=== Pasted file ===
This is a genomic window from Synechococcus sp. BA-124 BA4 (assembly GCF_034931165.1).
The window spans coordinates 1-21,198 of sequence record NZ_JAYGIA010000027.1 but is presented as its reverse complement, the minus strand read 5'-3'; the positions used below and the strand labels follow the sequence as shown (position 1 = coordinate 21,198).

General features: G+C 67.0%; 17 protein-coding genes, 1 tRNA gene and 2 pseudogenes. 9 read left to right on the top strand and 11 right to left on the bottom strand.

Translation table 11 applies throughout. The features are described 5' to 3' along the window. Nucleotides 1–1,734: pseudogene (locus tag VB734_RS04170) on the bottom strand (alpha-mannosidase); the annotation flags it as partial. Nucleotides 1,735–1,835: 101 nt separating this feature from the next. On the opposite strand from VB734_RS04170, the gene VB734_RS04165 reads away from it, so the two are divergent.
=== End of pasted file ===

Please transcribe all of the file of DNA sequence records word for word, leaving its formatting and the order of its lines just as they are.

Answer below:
This is a genomic window from Synechococcus sp. BA-124 BA4 (assembly GCF_034931165.1).
The window spans coordinates 1-21,198 of sequence record NZ_JAYGIA010000027.1 but is presented as its reverse complement, the minus strand read 5'-3'; the positions used below and the strand labels follow the sequence as shown (position 1 = coordinate 21,198).

General features: G+C 67.0%; 17 protein-coding genes, 1 tRNA gene and 2 pseudogenes. 9 read left to right on the top strand and 11 right to left on the bottom strand.

Translation table 11 applies throughout. The features are described 5' to 3' along the window. Nucleotides 1–1,734: pseudogene (locus tag VB734_RS04170) on the bottom strand (alpha-mannosidase); the annotation flags it as partial. Nucleotides 1,735–1,835: 101 nt separating this feature from the next. On the opposite strand from VB734_RS04170, the gene VB734_RS04165 reads away from it, so the two are divergent.